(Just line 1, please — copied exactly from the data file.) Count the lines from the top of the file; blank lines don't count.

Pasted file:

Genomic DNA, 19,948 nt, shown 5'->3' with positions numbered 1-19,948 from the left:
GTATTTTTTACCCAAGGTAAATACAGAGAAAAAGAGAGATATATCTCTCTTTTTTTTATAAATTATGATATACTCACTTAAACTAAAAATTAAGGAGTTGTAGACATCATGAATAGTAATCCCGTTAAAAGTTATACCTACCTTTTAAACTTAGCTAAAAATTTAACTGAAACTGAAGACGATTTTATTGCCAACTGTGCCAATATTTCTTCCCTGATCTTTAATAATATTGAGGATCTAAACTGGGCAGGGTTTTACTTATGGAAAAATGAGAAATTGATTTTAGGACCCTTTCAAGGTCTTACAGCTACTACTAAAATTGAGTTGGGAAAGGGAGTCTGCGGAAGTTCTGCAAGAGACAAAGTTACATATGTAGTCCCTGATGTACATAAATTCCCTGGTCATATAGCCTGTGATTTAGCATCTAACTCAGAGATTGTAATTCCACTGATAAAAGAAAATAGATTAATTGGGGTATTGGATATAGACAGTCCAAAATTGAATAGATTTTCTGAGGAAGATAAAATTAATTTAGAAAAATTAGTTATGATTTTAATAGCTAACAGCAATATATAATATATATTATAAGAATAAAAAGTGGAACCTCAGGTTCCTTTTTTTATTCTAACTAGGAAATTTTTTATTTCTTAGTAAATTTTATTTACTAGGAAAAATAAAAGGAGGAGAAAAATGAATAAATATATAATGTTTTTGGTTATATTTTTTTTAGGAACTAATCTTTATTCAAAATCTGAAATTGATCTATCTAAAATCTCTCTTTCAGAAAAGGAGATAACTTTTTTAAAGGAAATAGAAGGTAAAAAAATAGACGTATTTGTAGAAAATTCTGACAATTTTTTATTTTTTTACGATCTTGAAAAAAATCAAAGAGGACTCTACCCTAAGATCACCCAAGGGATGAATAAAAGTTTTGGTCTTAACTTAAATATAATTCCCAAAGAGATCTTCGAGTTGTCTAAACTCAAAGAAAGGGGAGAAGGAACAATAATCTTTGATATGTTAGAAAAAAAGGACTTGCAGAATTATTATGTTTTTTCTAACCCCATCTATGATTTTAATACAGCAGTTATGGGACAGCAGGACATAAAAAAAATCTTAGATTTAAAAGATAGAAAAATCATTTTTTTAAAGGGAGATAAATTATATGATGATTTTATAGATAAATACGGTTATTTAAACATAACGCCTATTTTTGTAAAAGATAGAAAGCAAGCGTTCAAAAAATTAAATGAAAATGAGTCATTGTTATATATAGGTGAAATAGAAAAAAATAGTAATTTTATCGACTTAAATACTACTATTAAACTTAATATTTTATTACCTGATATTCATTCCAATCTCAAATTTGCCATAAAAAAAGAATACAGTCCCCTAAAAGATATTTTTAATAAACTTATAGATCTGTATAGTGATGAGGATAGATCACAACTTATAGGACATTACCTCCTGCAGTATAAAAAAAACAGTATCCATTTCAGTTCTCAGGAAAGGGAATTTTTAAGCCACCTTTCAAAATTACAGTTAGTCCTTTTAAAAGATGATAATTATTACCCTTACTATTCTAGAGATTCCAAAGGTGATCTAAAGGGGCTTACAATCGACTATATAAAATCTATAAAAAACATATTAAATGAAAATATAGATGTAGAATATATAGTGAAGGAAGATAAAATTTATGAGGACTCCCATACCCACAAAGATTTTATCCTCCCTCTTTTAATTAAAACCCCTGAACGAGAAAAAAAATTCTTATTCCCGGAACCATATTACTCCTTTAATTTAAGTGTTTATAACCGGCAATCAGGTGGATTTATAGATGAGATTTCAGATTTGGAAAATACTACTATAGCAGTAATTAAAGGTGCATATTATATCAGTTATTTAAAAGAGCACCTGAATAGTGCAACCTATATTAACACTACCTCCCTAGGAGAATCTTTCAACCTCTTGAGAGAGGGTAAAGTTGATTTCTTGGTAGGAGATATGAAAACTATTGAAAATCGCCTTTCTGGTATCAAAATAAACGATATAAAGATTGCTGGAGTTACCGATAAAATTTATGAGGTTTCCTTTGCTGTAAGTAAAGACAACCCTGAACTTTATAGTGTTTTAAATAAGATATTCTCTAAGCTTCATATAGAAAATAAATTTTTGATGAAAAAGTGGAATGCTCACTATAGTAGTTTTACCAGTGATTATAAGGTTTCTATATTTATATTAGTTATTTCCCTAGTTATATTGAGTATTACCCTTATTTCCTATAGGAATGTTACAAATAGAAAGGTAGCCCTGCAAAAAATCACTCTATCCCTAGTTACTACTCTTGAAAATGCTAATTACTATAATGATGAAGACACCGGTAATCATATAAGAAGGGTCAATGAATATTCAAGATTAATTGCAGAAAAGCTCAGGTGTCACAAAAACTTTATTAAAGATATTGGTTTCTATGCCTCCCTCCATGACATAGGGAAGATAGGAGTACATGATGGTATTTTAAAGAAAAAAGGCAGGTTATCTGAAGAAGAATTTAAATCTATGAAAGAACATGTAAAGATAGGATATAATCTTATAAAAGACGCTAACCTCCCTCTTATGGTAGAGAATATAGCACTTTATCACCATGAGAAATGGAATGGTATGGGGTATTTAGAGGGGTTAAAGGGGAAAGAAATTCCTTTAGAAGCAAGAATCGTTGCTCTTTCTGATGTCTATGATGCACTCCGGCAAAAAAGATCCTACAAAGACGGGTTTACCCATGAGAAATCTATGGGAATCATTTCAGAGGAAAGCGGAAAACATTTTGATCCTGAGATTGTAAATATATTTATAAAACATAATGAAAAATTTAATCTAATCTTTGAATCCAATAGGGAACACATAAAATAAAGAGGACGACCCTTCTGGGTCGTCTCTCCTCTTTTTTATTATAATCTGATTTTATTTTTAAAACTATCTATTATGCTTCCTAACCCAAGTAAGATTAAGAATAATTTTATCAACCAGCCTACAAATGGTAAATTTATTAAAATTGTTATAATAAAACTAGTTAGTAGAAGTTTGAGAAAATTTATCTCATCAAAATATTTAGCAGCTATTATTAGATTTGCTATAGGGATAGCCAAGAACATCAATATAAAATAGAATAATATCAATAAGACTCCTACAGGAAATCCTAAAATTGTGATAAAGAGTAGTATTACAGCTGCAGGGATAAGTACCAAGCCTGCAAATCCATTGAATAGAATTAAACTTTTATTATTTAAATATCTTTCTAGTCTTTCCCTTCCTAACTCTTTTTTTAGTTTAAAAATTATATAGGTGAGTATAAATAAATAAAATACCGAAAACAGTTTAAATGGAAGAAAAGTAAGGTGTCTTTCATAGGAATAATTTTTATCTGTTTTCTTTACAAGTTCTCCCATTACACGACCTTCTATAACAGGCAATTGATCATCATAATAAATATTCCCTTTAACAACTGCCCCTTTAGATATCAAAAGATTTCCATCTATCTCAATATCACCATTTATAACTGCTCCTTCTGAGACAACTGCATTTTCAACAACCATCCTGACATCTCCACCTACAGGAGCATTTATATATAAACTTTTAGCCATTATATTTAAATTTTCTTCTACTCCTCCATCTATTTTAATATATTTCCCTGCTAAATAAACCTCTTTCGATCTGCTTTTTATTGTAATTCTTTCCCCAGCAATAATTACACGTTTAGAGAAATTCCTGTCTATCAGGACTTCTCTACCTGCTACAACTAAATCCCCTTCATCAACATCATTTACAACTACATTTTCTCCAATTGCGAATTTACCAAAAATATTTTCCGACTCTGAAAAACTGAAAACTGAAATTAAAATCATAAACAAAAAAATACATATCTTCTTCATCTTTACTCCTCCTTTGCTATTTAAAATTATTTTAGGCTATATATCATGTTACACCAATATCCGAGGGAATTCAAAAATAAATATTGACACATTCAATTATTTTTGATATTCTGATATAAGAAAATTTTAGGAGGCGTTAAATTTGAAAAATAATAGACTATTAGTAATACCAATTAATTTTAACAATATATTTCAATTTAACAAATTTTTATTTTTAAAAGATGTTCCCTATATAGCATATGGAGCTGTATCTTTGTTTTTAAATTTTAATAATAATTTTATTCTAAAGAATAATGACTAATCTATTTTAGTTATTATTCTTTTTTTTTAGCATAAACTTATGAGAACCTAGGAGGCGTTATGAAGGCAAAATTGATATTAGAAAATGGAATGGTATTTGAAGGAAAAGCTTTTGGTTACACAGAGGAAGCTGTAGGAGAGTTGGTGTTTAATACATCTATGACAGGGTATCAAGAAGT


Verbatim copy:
Genomic DNA, 19,948 nt, shown 5'->3' with positions numbered 1-19,948 from the left: